Linda McCoy-Murray has been described in past feature articles as a “pint-sized dynamo,” and she certainly displays that energy on this week’s episode. McCoy-Murray, who was married to one of the best sports writers of all time, is the founder and CEO of the Jim Murray Memorial Foundation — which does so much to support current-day sports writing and to preserve Murray’s legacy. In our chat, we discuss Jim Murray and why so many of us are still so fascinated by his career, if Murray (who died in 1998) could have predicted the demise of newspapers, and why Murray really thought he wouldn’t be remembered after he died.
We also talk about the JMMF and how McCoy-Murray got it started following Murray’s death, and she details their decades-long courtship.
Scott Michaux is a former Augusta Chronicle colleague of mine, and for my money, he’s one of the best golf writers in the country. He knows so much about golf, and since we’re midway through Masters week with the tournament about to begin, it’s entirely appropriate that we welcome Michaux to the #MTTS podcast.
In our chat, we talk about whether coverage of golf — and the interest in it shown by the public — will noticeably shift when Tiger Woods is done with the game, what it’s like to work for the Augusta Chronicle during Masters week and how a newspaper with a circulation of less than 60,000 per day becomes the paper of record for those seven days, and what it’s like for a sports writer to play the Augusta National course.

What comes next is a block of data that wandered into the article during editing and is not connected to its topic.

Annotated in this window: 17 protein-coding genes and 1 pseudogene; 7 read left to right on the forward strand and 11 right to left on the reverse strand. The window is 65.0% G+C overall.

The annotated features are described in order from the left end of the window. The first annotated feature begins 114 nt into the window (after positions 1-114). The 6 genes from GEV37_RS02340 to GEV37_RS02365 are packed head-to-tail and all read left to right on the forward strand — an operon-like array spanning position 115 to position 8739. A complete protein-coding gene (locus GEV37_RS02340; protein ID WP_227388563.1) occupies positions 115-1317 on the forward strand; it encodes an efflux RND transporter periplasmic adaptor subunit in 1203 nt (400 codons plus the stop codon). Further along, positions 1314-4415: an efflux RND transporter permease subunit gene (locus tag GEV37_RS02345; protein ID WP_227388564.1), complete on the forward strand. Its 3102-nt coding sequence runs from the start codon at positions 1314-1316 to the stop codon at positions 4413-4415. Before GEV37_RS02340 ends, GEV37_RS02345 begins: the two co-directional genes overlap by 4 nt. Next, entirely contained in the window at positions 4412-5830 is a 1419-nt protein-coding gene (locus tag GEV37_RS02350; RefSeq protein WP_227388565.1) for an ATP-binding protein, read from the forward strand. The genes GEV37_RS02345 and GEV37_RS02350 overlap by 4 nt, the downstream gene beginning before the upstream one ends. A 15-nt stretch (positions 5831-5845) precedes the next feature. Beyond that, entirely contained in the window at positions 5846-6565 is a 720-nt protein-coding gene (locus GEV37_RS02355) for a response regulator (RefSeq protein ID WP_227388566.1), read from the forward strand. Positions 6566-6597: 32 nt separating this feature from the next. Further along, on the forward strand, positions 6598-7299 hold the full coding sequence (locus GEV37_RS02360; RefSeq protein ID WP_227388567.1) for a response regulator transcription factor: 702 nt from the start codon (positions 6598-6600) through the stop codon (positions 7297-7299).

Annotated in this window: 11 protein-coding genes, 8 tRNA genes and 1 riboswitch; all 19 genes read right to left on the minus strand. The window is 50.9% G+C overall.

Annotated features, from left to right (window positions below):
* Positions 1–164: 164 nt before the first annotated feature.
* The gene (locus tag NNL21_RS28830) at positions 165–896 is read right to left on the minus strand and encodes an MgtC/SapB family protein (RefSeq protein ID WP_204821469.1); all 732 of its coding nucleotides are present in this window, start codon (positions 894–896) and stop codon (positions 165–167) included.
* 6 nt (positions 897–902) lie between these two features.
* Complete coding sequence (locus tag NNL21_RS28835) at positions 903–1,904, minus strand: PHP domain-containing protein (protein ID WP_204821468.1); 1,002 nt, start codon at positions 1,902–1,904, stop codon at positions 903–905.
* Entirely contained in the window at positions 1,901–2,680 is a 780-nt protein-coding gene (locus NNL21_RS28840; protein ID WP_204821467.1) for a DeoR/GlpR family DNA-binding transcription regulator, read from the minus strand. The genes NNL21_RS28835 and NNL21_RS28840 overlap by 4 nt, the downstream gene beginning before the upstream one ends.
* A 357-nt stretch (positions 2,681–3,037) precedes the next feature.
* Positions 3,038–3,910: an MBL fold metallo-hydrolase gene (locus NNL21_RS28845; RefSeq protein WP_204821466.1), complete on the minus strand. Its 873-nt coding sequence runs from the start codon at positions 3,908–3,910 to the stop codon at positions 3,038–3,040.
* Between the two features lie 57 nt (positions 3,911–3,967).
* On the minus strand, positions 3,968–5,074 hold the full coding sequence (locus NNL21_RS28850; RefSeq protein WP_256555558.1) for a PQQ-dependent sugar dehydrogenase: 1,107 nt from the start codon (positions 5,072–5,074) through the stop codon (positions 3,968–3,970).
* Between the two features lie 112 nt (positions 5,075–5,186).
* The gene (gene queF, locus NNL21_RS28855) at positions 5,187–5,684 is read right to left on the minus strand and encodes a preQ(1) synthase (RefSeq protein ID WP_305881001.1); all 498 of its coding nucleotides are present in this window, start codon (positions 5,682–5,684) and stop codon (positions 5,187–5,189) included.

Plus, he tells a great story about how he got Tiger Woods one-on-one at a tournament in San Diego in 2006, why Michaux is terrified that Bubba Watson will win the Masters again, and if the fact his boss is a member of Augusta National affects the way he has to write about the tournament.
Interviewed on 3-19-14
Here’s something similar:
Michaux and Steve Elling are good buddies and former golf writing colleagues. Elling, of course, was our guest on Episode 19. Which you can find right here.
Richard Deitsch is one of the preeminent media reporters in the country, and he’s actually one of my most important follows on Twitter. His Monday column for SI.com is a must-read, both for the news he reports and for the standout stories he aggregates from the week before. In our chat, we talk about what it’s like to cover an Olympic Games, how difficult it used to be to get a byline in Sports Illustrated when he was coming up the ranks, and whether he worries about burning bridges as a media reporter/critic.
Plus, we get into the Twitter wars he’s had with such luminaries as ESPN’s Darren Rovell, Outkick the Coverage’s Clay Travis, and Jason Whitlock. Basically: other than entertainment — and my god, it is entertaining — what’s the point? Also, Deitsch explains why he hopes never, ever to write a screed.